47. There cannot be any doubt whatsoever that an owner of a property is entitled to enjoy his property and all the rights pertaining thereto. The provisions contained in a statute like the 1994 Act and the building bye-laws framed thereunder, however, provide for regulation in relation to the exercise and use of such right of an owner of a property. Such a regulatory statute must be held to be reasonable as the same is enacted in public interest. Although a deeming provision has been provided in sub-section (1) of Section 247 of the 1994 Act, the same will have restricted operation. In terms of the said provision, the period of sixty days cannot be counted from the date of the original application, when the building plans had been returned to the applicant necessary clarification and/or compliance of the objections raised therein. If no sanction can be granted, when the building plan is not in conformity with the building bye-laws or has been made in contravention of the provisions of the Act or the laws, in our opinion, the restriction would not apply despite the deeming provision.

48. A legal fiction, as is well-known, must be construed having regard to the purport and object of the Act for which the same was enacted. [See Ishikawajma-Harima Heavy Industries Ltd. v. Director of Income Tax, Mumbai 2007 (1) SCALE 140 Para 36].

49. It is in the light of the aforementioned principle that the question as to whether the respondents had acquired any vested right or not must be considered. Strong reliance, in this behalf, has been placed by Mr. Ganguli on a decision of the Division Bench of this Court in Live Oak Resort (P) Ltd. and Another v. Panchgani Hill Station Municipal Council and Another [(2001) 8 SCC 329]. The said decision was rendered on its own facts. In that case a building plan had been granted; construction had been started in terms of the building plan as also the rules which were applicable at the relevant point of time. The question which arose for consideration therein was as to whether a subsequent amendment to the rules, in respect of additional FSI shall have any effect on the sanctioned building plan, it was contended that keeping in view the environmental question, the same will have not.

50. The said decision having been rendered in the fact situation obtaining therein, which has no similarity to the facts of the present case, which in our opinion, cannot be said to have any application whatsoever. The submission of Mr. Ganguli that despite expiry of the period of sanction of the development plan by the State under the 1977 Act, the same should be held to be extended, in our opinion, cannot be accepted. Reliance has been placed by Mr. Ganguli on M.C. Mehta (Badkhal and Suraj Kund Lakes Matter) v. Union of India and Others [(1997) 3 SCC 715]. Therein, it was held :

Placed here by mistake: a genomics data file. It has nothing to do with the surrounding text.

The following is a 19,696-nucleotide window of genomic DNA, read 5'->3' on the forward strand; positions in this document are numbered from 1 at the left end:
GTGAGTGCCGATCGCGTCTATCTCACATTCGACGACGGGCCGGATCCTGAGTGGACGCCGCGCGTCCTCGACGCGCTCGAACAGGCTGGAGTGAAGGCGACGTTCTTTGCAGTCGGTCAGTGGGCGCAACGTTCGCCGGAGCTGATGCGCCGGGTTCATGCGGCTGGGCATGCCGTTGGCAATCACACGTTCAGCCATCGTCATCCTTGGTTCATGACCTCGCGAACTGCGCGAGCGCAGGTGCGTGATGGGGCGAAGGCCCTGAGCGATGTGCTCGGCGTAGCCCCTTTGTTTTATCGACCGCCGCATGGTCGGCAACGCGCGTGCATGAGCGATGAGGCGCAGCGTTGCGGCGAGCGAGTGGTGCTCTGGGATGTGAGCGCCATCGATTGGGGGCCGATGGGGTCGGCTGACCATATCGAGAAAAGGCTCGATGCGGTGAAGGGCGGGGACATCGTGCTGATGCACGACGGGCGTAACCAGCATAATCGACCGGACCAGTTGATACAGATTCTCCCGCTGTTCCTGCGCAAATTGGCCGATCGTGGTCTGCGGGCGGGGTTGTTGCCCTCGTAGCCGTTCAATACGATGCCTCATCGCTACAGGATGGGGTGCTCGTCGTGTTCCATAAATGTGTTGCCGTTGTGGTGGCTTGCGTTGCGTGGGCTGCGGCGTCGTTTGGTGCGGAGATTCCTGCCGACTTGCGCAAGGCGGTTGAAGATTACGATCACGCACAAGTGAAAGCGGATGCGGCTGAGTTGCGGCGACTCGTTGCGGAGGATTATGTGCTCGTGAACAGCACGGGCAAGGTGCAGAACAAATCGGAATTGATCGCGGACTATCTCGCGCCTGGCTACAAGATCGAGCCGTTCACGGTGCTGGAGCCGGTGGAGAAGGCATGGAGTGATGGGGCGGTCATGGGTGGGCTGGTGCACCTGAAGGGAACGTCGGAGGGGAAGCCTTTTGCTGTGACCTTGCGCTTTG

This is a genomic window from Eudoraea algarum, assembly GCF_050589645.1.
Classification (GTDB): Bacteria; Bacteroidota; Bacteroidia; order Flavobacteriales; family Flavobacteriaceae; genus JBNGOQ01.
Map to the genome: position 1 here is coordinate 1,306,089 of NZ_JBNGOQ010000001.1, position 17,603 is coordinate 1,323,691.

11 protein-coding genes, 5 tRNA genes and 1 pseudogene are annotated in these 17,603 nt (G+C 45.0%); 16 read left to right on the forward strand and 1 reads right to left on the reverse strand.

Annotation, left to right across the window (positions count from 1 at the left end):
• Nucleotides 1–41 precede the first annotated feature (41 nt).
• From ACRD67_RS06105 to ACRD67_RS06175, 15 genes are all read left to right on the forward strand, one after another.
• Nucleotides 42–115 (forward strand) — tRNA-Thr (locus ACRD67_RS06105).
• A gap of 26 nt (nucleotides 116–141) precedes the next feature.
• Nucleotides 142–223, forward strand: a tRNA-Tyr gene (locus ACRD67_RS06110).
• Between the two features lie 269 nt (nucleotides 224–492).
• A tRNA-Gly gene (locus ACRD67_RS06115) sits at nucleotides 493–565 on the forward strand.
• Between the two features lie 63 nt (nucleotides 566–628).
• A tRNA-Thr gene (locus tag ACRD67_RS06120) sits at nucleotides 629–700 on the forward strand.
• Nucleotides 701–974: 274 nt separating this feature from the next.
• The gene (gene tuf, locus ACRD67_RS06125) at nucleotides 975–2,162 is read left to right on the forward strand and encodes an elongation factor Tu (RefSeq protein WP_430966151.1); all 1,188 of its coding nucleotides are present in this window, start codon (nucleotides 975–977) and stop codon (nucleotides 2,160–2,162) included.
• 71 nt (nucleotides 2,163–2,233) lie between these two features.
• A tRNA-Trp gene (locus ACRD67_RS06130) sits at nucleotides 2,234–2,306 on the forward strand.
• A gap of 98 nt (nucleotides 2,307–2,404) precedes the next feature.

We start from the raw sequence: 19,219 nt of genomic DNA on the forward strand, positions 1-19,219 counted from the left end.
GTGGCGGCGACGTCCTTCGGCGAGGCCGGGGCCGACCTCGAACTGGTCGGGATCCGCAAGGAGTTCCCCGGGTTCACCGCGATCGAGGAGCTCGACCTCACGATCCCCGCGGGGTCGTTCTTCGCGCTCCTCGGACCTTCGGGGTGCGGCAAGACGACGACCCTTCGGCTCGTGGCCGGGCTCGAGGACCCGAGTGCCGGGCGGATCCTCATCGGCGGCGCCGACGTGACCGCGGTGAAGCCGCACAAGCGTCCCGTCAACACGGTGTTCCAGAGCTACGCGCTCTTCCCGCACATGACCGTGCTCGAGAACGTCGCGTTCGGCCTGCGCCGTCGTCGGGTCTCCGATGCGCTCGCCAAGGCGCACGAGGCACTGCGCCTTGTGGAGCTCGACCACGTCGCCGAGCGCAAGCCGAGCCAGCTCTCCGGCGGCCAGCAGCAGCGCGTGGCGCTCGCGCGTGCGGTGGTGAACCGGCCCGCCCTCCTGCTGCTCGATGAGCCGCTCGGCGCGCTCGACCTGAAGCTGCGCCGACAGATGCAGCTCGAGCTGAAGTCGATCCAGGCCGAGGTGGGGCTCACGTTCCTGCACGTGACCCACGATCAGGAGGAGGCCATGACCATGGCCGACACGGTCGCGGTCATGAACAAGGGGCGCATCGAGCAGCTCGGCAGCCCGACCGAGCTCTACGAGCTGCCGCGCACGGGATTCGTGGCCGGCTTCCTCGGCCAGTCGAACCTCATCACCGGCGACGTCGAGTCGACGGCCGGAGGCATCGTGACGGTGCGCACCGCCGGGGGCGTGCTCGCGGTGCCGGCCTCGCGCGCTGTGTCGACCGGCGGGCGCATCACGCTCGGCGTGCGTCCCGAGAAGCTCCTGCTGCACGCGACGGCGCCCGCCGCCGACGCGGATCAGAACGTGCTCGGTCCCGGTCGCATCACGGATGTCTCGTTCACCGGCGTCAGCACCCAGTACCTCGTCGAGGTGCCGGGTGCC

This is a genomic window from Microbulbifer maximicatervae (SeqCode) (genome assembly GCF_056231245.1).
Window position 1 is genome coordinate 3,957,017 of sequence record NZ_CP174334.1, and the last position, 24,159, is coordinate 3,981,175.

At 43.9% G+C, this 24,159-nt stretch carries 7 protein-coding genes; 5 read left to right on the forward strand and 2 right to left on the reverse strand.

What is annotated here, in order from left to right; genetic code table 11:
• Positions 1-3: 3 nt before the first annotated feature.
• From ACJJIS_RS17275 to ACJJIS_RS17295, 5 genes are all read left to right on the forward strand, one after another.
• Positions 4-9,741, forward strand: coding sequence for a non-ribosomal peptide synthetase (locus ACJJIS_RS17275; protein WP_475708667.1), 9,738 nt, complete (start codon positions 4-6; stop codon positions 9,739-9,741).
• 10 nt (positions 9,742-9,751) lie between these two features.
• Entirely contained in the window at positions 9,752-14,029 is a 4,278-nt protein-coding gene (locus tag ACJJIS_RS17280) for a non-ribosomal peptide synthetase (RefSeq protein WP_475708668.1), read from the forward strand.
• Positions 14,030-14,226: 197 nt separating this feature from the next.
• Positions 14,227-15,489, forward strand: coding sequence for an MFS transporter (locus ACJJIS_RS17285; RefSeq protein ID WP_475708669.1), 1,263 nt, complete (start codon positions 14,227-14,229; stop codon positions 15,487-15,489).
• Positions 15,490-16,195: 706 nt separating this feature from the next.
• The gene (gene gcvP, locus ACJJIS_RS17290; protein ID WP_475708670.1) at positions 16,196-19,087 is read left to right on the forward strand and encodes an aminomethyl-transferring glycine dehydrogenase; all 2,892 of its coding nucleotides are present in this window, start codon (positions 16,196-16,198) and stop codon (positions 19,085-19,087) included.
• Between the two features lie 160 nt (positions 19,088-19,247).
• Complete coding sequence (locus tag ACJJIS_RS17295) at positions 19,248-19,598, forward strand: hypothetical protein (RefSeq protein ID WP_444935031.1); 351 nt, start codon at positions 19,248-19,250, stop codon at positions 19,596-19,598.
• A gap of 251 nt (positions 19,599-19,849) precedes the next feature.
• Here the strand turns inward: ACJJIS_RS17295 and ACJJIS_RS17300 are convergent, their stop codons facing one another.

"2. No construction of any type shall be permitted, now onwards, in the areas outside the green belt (as shown in Ex. A and Ex. B) up to one km radius of the Badhkal lake and Surajkund (one km to be measured from the respective lakes). This direction shall, however, not apply to the plots already sold/allotted prior to 10-5- 1996 in the developed areas. If any unallotted plots in the said areas are still available, those may be sold with the prior approval of the Authority. Any person owning land in the area may construct a residential house for his personal use and benefit. The construction of the said plots, however, can only be permitted up to two and a half storeys (ground, first floor and second half floor) subject to the Building Bye-laws/Rules operating in the area. The residents of the villages, if any, within this area may extend/reconstruct their houses for personal use but the said construction shall not be permitted beyond two and a half storeys subject to Building Bye-laws/Rules.

Any building/house/commercial premises already under construction on the basis of the sanctioned plan, prior to 10-5-1996 shall not be affected by this direction"

51. The restriction therein was imposed by the court, which was a judge- made law and not a statute law. Relaxation, therefore, was granted keeping in view the rights of the parties in terms of the order passed by the court.

However, in this case, we are bound by the provisions contained in a statute.

52. In T. Vijayalakshmi and Others v. Town Planning Member and Another (2006) 8 SCC 502], although exercise of jurisdiction by a statutory authority within a reasonable time has been emphasized, but there again the applicability of existing law has been emphasized referring to Ganges Rope Co. Ltd. (supra) and Ho Po Sang (supra). The said decision was rendered having regard to the fact that only a proposal of amendment was made, and no amendment as such had come into effect. A right of a citizen under a statute, therefore, could not have been taken away only because a proposal was in the offing. In that case, the State had not given its final approval having regard to the development of the plan. The said decision, therefore, cannot be said to have any application in the instant case.

53. Furthermore, since special regulations have been framed in the town of Shimla, the core area as provided for in the regulation is required to be protected. The area in question has been declared to be a heritage zone, and hence no permission to raise any construction can be issued, which would violate the ecology. Such regulations have been framed in public interest.

Public interest, as is well-known, must override the private interest. [See Friends Colony Development Committee v. State of Orissa and Others AIR 2005 SC 1 para 22].

54. For the reasons aforementioned, the impugned judgment cannot be sustained, which is set aside accordingly. The appeal is allowed. In the facts and circumstances of the case, however, there shall be no order as to costs.